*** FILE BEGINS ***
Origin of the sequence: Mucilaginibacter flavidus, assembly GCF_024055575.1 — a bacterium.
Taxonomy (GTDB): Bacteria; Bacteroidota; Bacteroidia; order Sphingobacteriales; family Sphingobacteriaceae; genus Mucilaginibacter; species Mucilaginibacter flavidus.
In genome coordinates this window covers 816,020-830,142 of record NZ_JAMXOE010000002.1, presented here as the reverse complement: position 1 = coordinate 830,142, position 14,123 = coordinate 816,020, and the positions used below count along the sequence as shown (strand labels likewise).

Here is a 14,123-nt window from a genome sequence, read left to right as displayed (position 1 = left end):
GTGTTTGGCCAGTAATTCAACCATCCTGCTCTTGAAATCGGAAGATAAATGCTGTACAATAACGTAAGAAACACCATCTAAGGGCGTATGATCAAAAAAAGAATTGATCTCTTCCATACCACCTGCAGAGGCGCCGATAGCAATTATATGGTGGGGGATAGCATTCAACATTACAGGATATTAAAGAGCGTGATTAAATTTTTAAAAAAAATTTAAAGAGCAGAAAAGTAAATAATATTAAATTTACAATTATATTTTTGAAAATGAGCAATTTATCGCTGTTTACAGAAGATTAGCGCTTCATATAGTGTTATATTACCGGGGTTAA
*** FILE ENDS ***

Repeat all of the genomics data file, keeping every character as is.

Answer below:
Origin of the sequence: Mucilaginibacter flavidus, assembly GCF_024055575.1 — a bacterium.
Taxonomy (GTDB): Bacteria; Bacteroidota; Bacteroidia; order Sphingobacteriales; family Sphingobacteriaceae; genus Mucilaginibacter; species Mucilaginibacter flavidus.
In genome coordinates this window covers 816,020-830,142 of record NZ_JAMXOE010000002.1, presented here as the reverse complement: position 1 = coordinate 830,142, position 14,123 = coordinate 816,020, and the positions used below count along the sequence as shown (strand labels likewise).

Here is a 14,123-nt window from a genome sequence, read left to right as displayed (position 1 = left end):
GTGTTTGGCCAGTAATTCAACCATCCTGCTCTTGAAATCGGAAGATAAATGCTGTACAATAACGTAAGAAACACCATCTAAGGGCGTATGATCAAAAAAAGAATTGATCTCTTCCATACCACCTGCAGAGGCGCCGATAGCAATTATATGGTGGGGGATAGCATTCAACATTACAGGATATTAAAGAGCGTGATTAAATTTTTAAAAAAAATTTAAAGAGCAGAAAAGTAAATAATATTAAATTTACAATTATATTTTTGAAAATGAGCAATTTATCGCTGTTTACAGAAGATTAGCGCTTCATATAGTGTTATATTACCGGGGTTAA